The amount of Coronavirus prevention related misinformation that is out there right now for companies is insane. Some professionals have condemned the government’s actions for not being restrictive enough towards the current situation. On one hand, the media appears to be using this crisis as a way to instill fear in the populous, selling more copies of the news, and spreading even more misinformation. As the head of human resources, it’s crucial you are able to weed through what is and isn’t valid information about COVID-19, and share it with your employees. Now, this isn’t an easy task for sure, but we’re here to help.
Which steps do you intend to take in your company to help your employees during this difficult time? Rather than spreading fear and worry, it’s your job to spread the correct information that supports them in continuing to do their job, rather than inhibit them from it.
Coronavirus aside, communication with your team during any time of crisis, is essential. One of the most important functions of Human Resources is to interact with the company’s employees, even more so when situations like COVID-19 arise. Above all, the HR department aims to educate and encourage employees to spread awareness rather than rumors.
- Avoid silence
- Share your action plan
- Ask more questions
- Utilize technology
- Provide instructions
- Offer transparency
The personal opinions of which the human resources department has on the mater, do not affect how the situation is treated in the workplace. Regardless of what you feel, the first action you should take in situations of crisis is to make sure to calm your workers. Talk to them about the situation and make them feel comfortable to express their concerns, worries, and uncertainties around it. Opening up the lines of communication is key.
In many cases, fake news and excess information trigger a snowball effect and increase the likelihood of panic and anxiety amongst the team. The worst thing you can do is pretend there isn’t an issue and brush it under the rug. Actions like this spark even more anxiety for your staff and confusion as to whether they should take the situation seriously or not. If you have a crisis action plan ready, now is the time to communicate it with your employees.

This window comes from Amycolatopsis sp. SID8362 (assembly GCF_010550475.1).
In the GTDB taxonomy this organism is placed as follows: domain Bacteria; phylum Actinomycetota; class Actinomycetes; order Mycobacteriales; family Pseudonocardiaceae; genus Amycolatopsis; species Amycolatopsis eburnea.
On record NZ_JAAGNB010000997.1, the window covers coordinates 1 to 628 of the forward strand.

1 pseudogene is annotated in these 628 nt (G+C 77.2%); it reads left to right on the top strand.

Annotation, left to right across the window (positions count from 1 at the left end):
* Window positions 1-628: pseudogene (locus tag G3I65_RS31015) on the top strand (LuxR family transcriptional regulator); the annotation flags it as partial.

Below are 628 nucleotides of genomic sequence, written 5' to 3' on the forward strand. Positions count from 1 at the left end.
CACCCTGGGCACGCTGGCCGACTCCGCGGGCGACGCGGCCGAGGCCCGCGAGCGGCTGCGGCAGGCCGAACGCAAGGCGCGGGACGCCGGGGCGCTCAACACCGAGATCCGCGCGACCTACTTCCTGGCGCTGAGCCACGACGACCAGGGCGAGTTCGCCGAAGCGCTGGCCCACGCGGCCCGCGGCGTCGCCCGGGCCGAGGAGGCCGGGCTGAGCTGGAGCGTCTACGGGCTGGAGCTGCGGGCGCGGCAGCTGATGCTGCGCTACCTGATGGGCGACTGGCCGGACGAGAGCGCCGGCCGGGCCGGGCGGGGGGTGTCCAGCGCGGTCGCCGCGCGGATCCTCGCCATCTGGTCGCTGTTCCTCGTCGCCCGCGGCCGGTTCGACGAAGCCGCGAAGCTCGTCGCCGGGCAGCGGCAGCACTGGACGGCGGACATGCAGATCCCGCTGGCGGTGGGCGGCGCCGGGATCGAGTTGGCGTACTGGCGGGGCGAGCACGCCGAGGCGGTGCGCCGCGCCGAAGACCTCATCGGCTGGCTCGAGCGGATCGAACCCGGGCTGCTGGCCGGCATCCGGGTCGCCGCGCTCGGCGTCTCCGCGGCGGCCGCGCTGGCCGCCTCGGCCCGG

Share the latest relevant updates with your team. Keeping your staff up to date reassures them that you are providing the information required to keep them safe and informed.
By law in the majority of places in the world, Action Plans against crisis situations are required in the workplace. This plan must be created by the individual or department in charge of Occupational Health & Safety. If this person isn’t you, make sure that you’re in direct and continuous contact with them so you can relay all the pertinent information to your employees.
This document, which must exist for any crisis that arises in the company, identifies the critical activities and jobs in the workplace. The activities are those which without them, the company would cease to function and produce profits. In terms of critical jobs, these are the ones that are engaged in critical activities.
The contingency plan is in place to establish logistics which ensure the protection of these key positions and activities for the company.
Unlike the business continuity plan, which is more general, the Contingency Plan describes the actions that must be taken as the continuity plan passes. The measures can be things such as working from home, shift work, cancellation of business trips, etc. The measures taken will depend on the type of crisis situation and the severity.